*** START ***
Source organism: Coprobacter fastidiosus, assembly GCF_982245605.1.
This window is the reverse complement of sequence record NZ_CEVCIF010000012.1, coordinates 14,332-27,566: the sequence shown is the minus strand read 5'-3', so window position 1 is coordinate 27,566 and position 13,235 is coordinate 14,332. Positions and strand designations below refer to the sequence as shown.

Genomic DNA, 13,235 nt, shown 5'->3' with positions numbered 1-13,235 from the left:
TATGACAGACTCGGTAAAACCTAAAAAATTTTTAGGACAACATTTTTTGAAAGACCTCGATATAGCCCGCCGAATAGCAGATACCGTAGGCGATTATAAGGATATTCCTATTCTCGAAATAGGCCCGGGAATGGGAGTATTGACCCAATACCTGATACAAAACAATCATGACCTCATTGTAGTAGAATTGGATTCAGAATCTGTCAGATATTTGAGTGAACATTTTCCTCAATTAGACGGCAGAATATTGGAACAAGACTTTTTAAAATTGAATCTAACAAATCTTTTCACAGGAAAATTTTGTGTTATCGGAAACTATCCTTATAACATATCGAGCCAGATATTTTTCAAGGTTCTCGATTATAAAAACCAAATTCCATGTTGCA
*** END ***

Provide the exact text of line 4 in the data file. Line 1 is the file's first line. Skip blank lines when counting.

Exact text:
TATGACAGACTCGGTAAAACCTAAAAAATTTTTAGGACAACATTTTTTGAAAGACCTCGATATAGCCCGCCGAATAGCAGATACCGTAGGCGATTATAAGGATATTCCTATTCTCGAAATAGGCCCGGGAATGGGAGTATTGACCCAATACCTGATACAAAACAATCATGACCTCATTGTAGTAGAATTGGATTCAGAATCTGTCAGATATTTGAGTGAACATTTTCCTCAATTAGACGGCAGAATATTGGAACAAGACTTTTTAAAATTGAATCTAACAAATCTTTTCACAGGAAAATTTTGTGTTATCGGAAACTATCCTTATAACATATCGAGCCAGATATTTTTCAAGGTTCTCGATTATAAAAACCAAATTCCATGTTGCA